- From: Birte Glimm <birte.glimm@comlab.ox.ac.uk>
- Date: Wed, 13 Jan 2010 12:24:37 +0000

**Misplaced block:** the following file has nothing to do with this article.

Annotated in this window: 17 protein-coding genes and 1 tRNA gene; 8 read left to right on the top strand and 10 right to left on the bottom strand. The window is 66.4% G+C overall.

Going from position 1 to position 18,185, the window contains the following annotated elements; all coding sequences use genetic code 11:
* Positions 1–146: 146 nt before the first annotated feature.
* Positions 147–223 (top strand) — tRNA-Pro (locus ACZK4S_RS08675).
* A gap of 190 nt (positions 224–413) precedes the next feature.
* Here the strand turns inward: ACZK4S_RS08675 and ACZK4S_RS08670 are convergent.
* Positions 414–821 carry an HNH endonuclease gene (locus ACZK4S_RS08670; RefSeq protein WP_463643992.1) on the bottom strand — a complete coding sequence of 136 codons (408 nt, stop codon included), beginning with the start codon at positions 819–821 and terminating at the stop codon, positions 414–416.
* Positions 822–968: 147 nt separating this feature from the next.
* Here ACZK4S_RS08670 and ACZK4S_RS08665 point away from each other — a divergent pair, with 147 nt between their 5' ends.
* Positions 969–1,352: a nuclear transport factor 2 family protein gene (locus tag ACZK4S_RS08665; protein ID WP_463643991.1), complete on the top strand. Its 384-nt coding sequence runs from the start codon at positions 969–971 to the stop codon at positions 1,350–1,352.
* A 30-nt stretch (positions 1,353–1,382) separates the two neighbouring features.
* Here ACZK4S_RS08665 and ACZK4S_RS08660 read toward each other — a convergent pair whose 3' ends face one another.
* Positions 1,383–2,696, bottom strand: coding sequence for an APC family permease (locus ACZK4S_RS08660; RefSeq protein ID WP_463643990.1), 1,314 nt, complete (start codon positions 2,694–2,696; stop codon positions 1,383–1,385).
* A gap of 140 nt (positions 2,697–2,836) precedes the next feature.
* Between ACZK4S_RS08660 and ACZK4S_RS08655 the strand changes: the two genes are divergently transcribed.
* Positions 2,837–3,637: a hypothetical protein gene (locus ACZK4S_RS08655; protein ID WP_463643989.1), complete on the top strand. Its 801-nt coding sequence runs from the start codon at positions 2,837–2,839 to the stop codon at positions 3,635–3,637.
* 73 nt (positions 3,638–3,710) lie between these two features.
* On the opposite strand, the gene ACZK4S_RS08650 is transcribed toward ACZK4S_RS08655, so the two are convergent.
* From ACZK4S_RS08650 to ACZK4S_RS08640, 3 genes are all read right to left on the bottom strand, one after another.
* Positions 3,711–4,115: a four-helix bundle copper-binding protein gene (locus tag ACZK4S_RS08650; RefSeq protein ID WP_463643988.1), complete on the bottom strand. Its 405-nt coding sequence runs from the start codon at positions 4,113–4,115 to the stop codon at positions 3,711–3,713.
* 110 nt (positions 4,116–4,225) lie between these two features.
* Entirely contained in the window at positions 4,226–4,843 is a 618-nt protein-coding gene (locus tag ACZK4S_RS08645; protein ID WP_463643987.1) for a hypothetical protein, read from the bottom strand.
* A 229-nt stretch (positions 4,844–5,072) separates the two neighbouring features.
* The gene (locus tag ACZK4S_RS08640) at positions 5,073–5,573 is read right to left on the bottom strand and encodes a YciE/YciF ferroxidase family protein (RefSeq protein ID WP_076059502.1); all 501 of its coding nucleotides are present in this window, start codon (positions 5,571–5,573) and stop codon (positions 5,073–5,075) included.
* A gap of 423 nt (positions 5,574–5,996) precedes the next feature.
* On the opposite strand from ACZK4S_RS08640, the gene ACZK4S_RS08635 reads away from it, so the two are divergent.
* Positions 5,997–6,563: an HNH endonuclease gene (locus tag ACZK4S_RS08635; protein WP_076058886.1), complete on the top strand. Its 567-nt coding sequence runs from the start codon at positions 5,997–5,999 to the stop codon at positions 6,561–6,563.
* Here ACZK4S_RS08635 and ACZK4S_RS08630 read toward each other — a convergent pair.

- To: Axel Polleres <axel.polleres@deri.org>
- Cc: SPARQL Working Group <public-rdf-dawg@w3.org>